2. Don't worry. I had my interview in Atlanta on August 12th and was informed that my oath ceremony notice would be issued within 3 to 4 weeks. My oath ceremony is today, 9/1/2017. Be patient, as long as you were approved you have nothing to worry about. Congratulations!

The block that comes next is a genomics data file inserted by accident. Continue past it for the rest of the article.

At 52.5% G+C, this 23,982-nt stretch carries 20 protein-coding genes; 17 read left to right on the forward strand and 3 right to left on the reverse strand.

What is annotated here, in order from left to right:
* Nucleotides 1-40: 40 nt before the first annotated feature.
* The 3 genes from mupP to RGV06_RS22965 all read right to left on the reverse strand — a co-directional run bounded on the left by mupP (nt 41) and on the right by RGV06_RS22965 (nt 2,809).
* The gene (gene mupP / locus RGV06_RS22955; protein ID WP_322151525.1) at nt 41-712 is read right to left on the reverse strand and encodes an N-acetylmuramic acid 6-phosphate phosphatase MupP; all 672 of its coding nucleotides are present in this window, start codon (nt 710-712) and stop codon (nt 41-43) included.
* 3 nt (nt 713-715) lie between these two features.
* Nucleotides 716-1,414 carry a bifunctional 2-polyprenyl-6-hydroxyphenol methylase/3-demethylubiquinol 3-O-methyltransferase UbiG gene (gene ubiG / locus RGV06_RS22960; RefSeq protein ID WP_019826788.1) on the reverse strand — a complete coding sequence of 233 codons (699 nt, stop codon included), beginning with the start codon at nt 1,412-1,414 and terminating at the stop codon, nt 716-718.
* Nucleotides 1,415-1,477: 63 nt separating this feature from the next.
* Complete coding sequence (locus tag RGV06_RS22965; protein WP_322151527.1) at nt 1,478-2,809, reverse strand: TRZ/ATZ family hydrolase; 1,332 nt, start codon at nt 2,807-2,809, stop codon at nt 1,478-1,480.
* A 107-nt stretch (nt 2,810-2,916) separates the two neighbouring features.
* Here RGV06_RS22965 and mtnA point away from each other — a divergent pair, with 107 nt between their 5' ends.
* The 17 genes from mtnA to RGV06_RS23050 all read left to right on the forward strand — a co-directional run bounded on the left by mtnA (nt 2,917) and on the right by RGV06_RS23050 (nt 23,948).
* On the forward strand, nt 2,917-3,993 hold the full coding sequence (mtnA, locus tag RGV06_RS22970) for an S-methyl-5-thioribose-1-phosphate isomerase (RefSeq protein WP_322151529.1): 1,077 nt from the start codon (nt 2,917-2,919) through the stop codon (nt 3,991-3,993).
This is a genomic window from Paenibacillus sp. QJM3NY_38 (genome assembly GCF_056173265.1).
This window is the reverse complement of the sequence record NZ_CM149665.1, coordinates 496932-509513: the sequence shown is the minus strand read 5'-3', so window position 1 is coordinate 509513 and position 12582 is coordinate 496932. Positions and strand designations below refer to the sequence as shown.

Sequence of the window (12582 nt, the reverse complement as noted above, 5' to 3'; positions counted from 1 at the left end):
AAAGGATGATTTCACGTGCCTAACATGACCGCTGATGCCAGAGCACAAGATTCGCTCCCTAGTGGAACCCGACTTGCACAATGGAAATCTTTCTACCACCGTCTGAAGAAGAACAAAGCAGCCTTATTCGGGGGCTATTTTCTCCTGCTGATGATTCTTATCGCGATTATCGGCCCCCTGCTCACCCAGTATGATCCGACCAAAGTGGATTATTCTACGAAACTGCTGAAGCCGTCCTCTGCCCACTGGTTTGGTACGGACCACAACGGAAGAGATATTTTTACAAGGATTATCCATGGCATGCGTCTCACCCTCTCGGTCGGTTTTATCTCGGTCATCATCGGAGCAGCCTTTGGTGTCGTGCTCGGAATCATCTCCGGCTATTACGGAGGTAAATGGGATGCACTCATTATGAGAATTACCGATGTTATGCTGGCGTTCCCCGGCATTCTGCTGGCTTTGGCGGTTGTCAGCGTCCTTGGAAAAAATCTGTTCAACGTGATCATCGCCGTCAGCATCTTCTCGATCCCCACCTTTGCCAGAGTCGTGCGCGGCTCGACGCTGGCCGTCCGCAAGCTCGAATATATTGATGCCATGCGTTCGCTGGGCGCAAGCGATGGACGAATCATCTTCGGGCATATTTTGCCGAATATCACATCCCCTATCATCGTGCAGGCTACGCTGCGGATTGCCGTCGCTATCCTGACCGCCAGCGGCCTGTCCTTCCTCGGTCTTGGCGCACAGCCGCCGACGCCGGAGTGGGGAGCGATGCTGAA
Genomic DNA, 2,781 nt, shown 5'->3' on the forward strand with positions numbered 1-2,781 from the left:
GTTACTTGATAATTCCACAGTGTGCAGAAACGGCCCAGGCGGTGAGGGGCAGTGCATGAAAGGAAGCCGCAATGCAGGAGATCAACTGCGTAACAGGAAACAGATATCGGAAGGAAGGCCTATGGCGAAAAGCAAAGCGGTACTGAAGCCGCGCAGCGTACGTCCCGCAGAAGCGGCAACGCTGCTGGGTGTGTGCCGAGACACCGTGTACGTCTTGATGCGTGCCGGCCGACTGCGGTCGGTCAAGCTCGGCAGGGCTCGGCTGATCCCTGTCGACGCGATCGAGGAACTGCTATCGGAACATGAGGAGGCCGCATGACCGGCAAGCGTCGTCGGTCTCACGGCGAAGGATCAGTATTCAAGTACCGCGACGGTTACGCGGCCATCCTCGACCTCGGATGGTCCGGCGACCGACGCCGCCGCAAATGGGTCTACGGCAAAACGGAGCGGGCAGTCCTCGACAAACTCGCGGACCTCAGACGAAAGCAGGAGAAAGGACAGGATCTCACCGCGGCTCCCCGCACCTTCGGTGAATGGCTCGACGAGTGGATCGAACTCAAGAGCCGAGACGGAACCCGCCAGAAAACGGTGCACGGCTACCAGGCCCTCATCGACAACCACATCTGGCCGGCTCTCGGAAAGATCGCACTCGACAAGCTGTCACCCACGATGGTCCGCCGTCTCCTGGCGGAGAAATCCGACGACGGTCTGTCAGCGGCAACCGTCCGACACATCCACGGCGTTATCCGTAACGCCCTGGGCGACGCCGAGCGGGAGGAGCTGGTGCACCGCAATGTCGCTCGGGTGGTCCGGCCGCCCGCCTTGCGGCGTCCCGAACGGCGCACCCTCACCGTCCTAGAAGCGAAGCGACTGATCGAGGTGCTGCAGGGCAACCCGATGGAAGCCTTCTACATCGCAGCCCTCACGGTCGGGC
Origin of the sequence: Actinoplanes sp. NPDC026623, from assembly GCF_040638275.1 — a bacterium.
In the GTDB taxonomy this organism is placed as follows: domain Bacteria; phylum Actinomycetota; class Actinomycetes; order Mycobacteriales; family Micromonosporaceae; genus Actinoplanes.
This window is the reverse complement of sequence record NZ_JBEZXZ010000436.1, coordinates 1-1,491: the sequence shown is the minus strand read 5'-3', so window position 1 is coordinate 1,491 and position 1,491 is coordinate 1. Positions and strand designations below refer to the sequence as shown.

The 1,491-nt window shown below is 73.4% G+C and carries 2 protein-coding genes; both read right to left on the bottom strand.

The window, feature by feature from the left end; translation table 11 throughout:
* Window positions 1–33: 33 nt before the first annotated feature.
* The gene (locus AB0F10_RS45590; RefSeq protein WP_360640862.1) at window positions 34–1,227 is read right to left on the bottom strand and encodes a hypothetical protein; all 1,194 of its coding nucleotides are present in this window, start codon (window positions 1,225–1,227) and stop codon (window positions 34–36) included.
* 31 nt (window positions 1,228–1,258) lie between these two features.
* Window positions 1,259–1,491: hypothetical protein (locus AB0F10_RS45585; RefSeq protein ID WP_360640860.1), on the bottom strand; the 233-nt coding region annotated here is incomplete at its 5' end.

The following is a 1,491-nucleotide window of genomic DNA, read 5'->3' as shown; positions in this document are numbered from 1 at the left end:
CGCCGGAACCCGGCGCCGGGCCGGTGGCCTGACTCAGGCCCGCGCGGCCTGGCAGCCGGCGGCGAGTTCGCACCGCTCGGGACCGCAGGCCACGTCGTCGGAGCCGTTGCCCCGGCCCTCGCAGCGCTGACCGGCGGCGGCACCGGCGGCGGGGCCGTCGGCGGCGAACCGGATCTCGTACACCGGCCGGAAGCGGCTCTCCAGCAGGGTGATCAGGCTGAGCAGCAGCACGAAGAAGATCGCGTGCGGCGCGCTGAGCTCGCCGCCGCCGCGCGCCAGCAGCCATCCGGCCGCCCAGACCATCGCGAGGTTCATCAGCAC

3. I submitted my citizenship application at the end of January 2017 with my 10 year green card about to expire at the end of June 2017. My citizenship interview was scheduled for 12:30 pm today. I was surprised that my appointment was scheduled for a Saturday. I arrived at the Atlanta USCIS office 12 noon and cleared security. I was then directed to the 3rd floor where I was given a ticket with a number and instructed on where to sit. My number was called by the immigration officer at approximately 1:05 pm. My officer was a middle age lady Black female with a serious, but professional demeanor. She asked for my interview letter and ticket number. Upon entering the room I remained standing from reading other posts. The officer instructed me to remain standing and to but my belongings on a chair. She then asked me to raise my right hand and swore me in. The officer had my immigration file opened on the table in front of her and asked me for my green card and driver's license. I told her that my green card was about to expire so I went to USCIS and received a stamp in my passport and my green card was taken from me by USCIS. The officer had me sign a "Record of Sworn Statement (Missing PRC)". The officer later said I would need to bring this form to the Oath Ceremony since I would not have a green card to turn in. After completing the form , I was photographed and my index fingers were finger printed. The officer then reviewed each question on the application form. I was divorced twice and apparently omitted to add a separate piece of paper with my first husband's information. The officer had me complete a form with my first husband's information. I for the life of me could not recall his year of birth, but it did not seem to matter. The officer then handed me a piece of paper with a list of written statements and asked me to read the statement on line 1. which was "what month is Columbus Day in?". She then handed the paper to me and asked me to write "Columbus Day is in October". I was then given the Civic Test and was asked the following questions: Name one branch or part of the government? What did the Declaration of Independence do? We elect a US senator for how many years? If both the President and Vice President can no longer serve, who becomes President? What does the President's Cabinet's Cabinet do? How many justices are on the Supreme Court? The officer then had me sign some paperwork and handed me a piece of paper entitled "Naturalization Interview Results" with "You passed the English and US History and government tests checked and Congratulation! Your application is recommended for approval. The officer then said you should be notified of your oath ceremony date in 4 to 6 weeks. The officer gave me the Record of Sworn Statement (PRC) form to submit at the oath ceremony. I left the office at 1:45 pm. Today I am one step closer to the end of my Visa Journey and I could not have done so without the invaluable information obtained from this site. Thank you to all of you who take time to share and answer questions and offer assistance. You Rock!!!